Nandini Vishwanath said...

So true! Alok Nath remains the same. Almost, atleast from Thoda Hai...to now.

Its amazing that the sense factor has just dwindled.

gauri said...

Very nicely written!

I've noticed cinema (and TV series too) thrives with the masses in two cases - 1. If you give the audience something they can identify with, and 2. If you give them an escape into a fantasy they could relate to but never have. Anything that deviates from these two could well be non-mainstream / experimental and may appeal to a minority, very likely the intelligentsia.

Well a lot more to say on many other points you make, but let me leave it here. Again, nicely done! :)

g

roop said...

i had something intelligent to say ... but when i read
"I had some other points which I had thought up in the middle of the night (when I am at my brightest), which I have completely forgotten now. ..er... "

i just burst out laughing and forgot everything. lol i do the same!!! have my best ideas at night and then forget. blaah! :))

Cynic in Wonderland said...

Soulmate - i think thats how it has worked out. i was wondering WHAT has caused this demarcation.

But epiphany people dont watch soaps becase there is nothing consumable no. tell me, if there was a really interesting soap that would come - wouldnt you Want to watch it?

absolutely naren - like you said, we need to get some offbeat fellows coming into television. and reinvent television. i remember a time when i was off movies - and then DCH happened.

sra - most of the soaps are an insult to intelligence. dripping jewelry is one part of it. but the whole swinging characterization swings from one pole to the other. one week i might see a cooing, sugary femme. a couple of months later the same dame is dripping vitriol.

Cynic in Wonderland said...

?1? Would you say so? I think its more a producer led fiefdom and the story and the characters evolve depending upon how cosy ekkkta is with one particular actor at any given time.

aantel adda - nope definitely no census or survey. just random observations. perhaps you are right - the trps may lie in the gasp moment as you call it rather than anything which requires any kind of thought. its far easier and lazier to have these lurid plots than anything complex i suppose

nandini - alok nath should be banned from soaps. that whole being-on-the-verge-of-bawling persona of his is so overdone now no?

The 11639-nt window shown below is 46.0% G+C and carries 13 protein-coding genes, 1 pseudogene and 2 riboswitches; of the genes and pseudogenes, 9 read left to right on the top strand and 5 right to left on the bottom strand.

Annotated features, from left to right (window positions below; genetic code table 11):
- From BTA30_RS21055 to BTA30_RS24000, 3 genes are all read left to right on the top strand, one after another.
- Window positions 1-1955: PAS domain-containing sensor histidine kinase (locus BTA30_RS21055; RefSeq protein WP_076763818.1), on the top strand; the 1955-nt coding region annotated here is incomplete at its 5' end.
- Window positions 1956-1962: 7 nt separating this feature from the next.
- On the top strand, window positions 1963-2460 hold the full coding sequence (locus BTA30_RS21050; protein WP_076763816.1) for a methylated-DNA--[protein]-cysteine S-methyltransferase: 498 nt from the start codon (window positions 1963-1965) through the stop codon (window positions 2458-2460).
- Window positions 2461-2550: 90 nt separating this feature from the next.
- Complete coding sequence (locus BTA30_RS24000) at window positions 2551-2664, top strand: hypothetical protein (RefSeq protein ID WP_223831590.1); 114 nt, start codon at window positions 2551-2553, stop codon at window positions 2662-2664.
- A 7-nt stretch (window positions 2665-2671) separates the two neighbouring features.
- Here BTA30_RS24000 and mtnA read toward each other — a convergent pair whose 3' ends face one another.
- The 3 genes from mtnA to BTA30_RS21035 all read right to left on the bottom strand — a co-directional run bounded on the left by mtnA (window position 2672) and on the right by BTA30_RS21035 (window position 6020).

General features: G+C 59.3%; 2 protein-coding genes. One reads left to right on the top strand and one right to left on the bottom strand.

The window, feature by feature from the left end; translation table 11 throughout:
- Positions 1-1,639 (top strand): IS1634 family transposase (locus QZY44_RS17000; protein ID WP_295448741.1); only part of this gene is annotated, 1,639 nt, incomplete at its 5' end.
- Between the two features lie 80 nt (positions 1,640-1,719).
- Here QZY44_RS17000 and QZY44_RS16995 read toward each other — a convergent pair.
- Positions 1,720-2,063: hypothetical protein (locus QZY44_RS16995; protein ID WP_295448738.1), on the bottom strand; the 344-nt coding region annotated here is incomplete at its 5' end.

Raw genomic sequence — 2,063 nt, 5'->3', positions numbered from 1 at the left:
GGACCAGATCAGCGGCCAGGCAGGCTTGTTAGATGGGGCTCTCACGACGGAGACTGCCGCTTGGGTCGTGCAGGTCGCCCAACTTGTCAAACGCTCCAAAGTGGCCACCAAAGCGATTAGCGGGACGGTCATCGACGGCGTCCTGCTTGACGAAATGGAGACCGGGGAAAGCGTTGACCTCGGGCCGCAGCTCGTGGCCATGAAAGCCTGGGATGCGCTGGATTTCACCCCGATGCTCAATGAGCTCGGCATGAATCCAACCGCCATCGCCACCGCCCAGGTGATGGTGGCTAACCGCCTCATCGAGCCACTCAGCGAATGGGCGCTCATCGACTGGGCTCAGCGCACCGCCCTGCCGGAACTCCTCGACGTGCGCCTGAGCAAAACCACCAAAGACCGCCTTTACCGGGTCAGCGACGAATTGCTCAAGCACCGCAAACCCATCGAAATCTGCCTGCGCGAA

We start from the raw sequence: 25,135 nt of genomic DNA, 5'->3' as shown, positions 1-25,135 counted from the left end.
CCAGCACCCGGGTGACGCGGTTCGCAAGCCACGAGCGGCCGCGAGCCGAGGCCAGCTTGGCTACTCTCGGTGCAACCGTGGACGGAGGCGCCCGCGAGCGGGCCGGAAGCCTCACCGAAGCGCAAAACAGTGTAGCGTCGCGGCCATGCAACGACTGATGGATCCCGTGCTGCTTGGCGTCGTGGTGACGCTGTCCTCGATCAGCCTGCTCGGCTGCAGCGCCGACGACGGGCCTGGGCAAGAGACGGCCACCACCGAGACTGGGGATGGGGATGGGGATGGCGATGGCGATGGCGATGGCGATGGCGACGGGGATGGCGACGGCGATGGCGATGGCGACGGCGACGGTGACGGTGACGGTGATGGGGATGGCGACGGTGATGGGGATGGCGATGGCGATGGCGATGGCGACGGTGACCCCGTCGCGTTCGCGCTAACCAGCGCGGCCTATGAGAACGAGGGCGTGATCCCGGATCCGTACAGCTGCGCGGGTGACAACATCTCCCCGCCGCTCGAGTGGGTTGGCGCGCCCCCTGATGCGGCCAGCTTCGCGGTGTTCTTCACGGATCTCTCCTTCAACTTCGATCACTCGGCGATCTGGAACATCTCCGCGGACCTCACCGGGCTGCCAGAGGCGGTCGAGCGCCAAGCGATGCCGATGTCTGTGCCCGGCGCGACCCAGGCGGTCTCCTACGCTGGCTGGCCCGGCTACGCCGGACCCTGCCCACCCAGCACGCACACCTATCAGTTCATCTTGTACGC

gauri - why the mystery aiyo. if you have stuff to say pls to say no. that was the point of this post - as a thought starter!

Rimzie - hehe im especially bright when i am fast asleep.i have been known to solve complicated quantum physics like stuff. pity i couldnt write my papers in my sleep.

Rada said...

If the basic premise of your post is correct, (and I am not saying it is not,), a clever marketing person would use TV actors/actresses to woo the large, rural audience of India. I mean, they could be more effective in convincing the rural population to buy a certain product than say, an SRK or a Kareena Kapoor.

Is this happening?

Again, just curious. I'm not much of a soap-watcher and would really like to know!

AmitL said...

Hi,Cyn-a pretty thoughtful post..memories of those serials-like Mr. Yogi..and,don't forget-Khandaan,Yeh Jo Hai Zindagi..well,frankly,in those days,we could identify with them.And,today,with the market having opened up to all the materialistic goods,people probably identify more with the opulence shown in today's soaps-not that I watch any,of course...can't keep the links..I prefer serials like CID,dance shows like Jhalak Dikhla Ja(But,no other),reality shows like Bigg Boss and MTV Roadies,and,of course,the rare few good comedy shows like Chinchpokhli to China.:)

Maddy said...

I was watching ekta the other day being quizzed by karan over coffee.. and was astounded at the absolute self conviction the girl has, even after doling out hours of sloppy stuff...fortunately one or two of them are winding up and the hero now is trying to lose weight by dancing ..